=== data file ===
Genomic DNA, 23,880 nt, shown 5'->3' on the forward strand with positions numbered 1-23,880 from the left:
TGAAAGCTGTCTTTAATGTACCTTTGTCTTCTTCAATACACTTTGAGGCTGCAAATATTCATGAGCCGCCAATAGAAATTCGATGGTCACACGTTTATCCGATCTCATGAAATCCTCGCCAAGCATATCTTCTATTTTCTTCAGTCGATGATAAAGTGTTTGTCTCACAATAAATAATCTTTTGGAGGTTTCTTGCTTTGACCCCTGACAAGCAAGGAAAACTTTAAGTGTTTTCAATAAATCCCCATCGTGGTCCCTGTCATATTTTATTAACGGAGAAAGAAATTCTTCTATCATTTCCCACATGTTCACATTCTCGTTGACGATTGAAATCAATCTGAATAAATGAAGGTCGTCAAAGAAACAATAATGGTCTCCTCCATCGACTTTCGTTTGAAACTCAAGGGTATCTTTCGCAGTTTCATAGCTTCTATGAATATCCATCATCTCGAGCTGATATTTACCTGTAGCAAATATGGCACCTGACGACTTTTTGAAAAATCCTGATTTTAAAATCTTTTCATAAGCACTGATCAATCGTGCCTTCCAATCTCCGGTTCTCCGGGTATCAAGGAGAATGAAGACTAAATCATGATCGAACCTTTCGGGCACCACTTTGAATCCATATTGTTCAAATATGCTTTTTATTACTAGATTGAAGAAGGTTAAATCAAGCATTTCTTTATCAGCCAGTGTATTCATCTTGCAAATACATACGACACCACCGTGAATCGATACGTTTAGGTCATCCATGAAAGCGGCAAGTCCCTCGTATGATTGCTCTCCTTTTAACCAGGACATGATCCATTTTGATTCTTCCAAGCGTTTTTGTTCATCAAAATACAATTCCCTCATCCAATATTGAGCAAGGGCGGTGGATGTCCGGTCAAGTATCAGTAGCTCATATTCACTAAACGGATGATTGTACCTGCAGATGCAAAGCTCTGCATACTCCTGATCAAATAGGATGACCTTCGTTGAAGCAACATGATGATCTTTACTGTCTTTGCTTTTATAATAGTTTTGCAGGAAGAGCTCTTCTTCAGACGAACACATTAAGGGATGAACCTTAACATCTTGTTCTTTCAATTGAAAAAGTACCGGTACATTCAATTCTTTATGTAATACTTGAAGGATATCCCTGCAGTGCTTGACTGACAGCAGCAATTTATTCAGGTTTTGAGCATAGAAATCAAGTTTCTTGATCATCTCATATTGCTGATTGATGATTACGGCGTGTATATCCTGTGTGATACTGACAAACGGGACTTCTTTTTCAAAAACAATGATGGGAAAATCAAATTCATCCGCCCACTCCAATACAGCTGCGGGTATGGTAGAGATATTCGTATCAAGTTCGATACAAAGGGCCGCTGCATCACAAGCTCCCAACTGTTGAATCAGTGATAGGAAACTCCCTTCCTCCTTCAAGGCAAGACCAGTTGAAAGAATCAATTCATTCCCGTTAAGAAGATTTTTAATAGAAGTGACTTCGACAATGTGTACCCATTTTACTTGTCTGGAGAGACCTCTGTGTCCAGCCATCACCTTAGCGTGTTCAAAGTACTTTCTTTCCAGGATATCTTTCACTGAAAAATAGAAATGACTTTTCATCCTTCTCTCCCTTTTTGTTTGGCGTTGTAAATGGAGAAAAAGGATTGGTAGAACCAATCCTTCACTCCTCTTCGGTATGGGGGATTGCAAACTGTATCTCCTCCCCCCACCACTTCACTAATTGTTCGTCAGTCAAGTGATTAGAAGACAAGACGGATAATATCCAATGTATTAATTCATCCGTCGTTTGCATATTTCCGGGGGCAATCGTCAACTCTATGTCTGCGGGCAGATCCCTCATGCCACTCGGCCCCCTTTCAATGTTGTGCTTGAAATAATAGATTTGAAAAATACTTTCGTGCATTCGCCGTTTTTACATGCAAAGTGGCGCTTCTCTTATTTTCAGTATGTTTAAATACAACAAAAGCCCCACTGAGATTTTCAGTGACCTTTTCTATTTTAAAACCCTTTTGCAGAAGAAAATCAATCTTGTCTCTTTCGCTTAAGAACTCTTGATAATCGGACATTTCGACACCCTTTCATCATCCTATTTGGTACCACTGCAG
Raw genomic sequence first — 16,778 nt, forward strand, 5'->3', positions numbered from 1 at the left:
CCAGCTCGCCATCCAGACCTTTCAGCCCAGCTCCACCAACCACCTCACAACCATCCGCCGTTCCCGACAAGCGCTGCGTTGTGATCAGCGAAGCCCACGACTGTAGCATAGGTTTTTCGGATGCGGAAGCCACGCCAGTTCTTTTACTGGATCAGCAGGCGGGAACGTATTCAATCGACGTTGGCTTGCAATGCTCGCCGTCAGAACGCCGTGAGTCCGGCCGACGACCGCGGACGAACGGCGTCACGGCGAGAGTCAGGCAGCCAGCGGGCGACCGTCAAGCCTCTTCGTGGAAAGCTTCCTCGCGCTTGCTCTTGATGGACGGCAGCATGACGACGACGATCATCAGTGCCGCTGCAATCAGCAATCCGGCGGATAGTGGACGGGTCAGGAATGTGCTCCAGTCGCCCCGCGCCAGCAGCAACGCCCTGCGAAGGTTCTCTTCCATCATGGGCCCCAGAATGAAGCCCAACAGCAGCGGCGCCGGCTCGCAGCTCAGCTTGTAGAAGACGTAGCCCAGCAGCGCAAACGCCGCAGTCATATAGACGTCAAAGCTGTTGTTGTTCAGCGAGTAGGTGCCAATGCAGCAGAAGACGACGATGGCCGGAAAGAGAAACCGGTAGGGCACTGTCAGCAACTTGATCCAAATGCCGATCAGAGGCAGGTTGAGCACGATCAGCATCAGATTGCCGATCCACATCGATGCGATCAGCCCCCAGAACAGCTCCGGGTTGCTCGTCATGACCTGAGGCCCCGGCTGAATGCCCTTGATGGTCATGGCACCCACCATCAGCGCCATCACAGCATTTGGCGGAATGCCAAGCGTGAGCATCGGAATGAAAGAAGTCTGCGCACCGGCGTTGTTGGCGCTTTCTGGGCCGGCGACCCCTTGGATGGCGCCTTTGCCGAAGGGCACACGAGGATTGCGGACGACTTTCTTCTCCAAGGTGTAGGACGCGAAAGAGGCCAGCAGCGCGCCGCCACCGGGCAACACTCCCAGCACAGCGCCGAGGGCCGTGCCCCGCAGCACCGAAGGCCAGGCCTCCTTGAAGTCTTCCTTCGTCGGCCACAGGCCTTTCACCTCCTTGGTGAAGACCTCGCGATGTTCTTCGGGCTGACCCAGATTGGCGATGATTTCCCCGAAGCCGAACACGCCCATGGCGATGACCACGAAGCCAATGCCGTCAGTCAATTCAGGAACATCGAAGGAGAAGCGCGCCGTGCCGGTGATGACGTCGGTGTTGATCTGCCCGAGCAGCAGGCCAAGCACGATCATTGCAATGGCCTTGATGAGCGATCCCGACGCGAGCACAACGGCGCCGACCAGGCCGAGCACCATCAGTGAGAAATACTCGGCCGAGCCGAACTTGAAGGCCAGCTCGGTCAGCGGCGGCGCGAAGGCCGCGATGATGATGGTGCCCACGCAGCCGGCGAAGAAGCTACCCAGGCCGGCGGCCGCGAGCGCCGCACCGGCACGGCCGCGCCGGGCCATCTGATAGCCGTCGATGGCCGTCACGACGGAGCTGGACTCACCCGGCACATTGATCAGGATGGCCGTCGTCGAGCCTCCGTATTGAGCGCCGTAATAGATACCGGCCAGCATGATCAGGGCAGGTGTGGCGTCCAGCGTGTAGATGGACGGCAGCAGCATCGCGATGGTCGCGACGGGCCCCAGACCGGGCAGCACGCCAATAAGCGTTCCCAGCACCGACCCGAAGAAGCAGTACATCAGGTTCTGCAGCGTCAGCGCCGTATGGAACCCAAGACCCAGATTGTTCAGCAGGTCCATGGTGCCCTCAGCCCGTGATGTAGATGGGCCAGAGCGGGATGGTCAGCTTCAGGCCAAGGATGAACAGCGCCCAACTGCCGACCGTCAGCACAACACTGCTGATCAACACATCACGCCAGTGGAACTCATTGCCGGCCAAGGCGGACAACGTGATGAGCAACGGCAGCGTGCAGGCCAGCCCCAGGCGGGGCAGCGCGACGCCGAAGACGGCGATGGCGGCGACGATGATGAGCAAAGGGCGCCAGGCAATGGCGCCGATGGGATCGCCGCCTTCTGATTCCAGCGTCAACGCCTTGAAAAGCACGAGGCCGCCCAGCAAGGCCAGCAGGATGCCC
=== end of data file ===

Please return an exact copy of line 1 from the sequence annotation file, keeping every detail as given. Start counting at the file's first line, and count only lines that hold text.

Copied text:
Genomic DNA, 23,880 nt, shown 5'->3' on the forward strand with positions numbered 1-23,880 from the left: